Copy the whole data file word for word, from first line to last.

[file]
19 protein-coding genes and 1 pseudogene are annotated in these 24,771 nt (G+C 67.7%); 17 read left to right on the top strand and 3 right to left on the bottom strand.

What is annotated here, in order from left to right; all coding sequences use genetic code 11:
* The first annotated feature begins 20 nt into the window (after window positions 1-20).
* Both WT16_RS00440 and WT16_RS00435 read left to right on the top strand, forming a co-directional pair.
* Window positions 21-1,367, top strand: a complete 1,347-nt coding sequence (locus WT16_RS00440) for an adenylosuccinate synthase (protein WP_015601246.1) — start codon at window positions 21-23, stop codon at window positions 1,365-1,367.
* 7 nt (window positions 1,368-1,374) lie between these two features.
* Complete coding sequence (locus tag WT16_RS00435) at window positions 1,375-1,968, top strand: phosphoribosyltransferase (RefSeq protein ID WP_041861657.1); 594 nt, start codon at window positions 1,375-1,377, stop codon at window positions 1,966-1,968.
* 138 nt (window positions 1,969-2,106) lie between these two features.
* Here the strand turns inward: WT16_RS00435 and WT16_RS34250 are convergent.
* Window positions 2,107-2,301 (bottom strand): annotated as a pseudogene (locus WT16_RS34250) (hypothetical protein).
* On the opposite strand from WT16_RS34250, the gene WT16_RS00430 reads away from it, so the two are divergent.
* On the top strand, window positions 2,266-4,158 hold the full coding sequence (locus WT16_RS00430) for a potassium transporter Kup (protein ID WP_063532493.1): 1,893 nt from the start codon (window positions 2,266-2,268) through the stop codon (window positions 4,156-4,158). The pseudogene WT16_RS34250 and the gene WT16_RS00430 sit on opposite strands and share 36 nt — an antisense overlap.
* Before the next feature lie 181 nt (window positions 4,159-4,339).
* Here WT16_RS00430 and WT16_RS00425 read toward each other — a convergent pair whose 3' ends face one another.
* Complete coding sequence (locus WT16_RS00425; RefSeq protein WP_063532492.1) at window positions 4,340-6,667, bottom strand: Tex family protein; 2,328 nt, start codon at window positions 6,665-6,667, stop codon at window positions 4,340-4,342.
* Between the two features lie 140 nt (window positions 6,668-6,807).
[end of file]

19 protein-coding genes and 1 pseudogene are annotated in these 24,771 nt (G+C 67.7%); 17 read left to right on the top strand and 3 right to left on the bottom strand.

What is annotated here, in order from left to right; all coding sequences use genetic code 11:
* The first annotated feature begins 20 nt into the window (after window positions 1-20).
* Both WT16_RS00440 and WT16_RS00435 read left to right on the top strand, forming a co-directional pair.
* Window positions 21-1,367, top strand: a complete 1,347-nt coding sequence (locus WT16_RS00440) for an adenylosuccinate synthase (protein WP_015601246.1) — start codon at window positions 21-23, stop codon at window positions 1,365-1,367.
* 7 nt (window positions 1,368-1,374) lie between these two features.
* Complete coding sequence (locus tag WT16_RS00435) at window positions 1,375-1,968, top strand: phosphoribosyltransferase (RefSeq protein ID WP_041861657.1); 594 nt, start codon at window positions 1,375-1,377, stop codon at window positions 1,966-1,968.
* 138 nt (window positions 1,969-2,106) lie between these two features.
* Here the strand turns inward: WT16_RS00435 and WT16_RS34250 are convergent.
* Window positions 2,107-2,301 (bottom strand): annotated as a pseudogene (locus WT16_RS34250) (hypothetical protein).
* On the opposite strand from WT16_RS34250, the gene WT16_RS00430 reads away from it, so the two are divergent.
* On the top strand, window positions 2,266-4,158 hold the full coding sequence (locus WT16_RS00430) for a potassium transporter Kup (protein ID WP_063532493.1): 1,893 nt from the start codon (window positions 2,266-2,268) through the stop codon (window positions 4,156-4,158). The pseudogene WT16_RS34250 and the gene WT16_RS00430 sit on opposite strands and share 36 nt — an antisense overlap.
* Before the next feature lie 181 nt (window positions 4,159-4,339).
* Here WT16_RS00430 and WT16_RS00425 read toward each other — a convergent pair whose 3' ends face one another.
* Complete coding sequence (locus WT16_RS00425; RefSeq protein WP_063532492.1) at window positions 4,340-6,667, bottom strand: Tex family protein; 2,328 nt, start codon at window positions 6,665-6,667, stop codon at window positions 4,340-4,342.
* Between the two features lie 140 nt (window positions 6,668-6,807).